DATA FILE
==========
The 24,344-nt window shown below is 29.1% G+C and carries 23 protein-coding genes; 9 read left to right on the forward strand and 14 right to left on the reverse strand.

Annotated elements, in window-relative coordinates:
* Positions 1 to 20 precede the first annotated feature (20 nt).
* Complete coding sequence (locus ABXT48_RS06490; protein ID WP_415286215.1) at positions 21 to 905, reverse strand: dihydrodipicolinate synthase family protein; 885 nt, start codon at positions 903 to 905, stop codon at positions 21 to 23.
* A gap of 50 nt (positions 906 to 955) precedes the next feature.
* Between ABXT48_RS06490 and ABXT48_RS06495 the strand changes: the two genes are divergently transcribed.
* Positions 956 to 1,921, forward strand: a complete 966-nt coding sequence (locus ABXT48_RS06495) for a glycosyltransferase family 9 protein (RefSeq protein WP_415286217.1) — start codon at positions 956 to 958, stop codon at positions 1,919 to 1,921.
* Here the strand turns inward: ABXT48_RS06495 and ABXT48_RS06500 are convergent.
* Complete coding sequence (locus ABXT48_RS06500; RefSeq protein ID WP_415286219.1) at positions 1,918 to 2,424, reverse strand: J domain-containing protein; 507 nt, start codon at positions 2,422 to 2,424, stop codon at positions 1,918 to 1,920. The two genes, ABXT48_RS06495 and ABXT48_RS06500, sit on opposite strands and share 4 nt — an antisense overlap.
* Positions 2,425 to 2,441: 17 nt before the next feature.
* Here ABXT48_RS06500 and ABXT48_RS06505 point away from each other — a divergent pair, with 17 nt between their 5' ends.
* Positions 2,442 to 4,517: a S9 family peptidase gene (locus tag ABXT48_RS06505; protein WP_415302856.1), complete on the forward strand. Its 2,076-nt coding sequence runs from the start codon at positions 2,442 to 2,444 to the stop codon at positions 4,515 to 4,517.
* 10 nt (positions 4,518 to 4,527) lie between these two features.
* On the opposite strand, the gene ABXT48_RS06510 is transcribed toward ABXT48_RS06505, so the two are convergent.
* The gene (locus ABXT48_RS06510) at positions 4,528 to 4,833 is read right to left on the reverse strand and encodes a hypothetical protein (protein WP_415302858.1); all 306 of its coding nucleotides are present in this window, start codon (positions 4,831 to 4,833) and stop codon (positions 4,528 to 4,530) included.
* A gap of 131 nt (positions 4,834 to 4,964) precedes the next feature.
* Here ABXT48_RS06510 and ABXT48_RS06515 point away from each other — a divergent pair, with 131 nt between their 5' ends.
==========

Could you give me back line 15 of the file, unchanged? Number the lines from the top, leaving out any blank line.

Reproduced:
* The gene (locus ABXT48_RS06510) at positions 4,528 to 4,833 is read right to left on the reverse strand and encodes a hypothetical protein (protein WP_415302858.1); all 306 of its coding nucleotides are present in this window, start codon (positions 4,831 to 4,833) and stop codon (positions 4,528 to 4,530) included.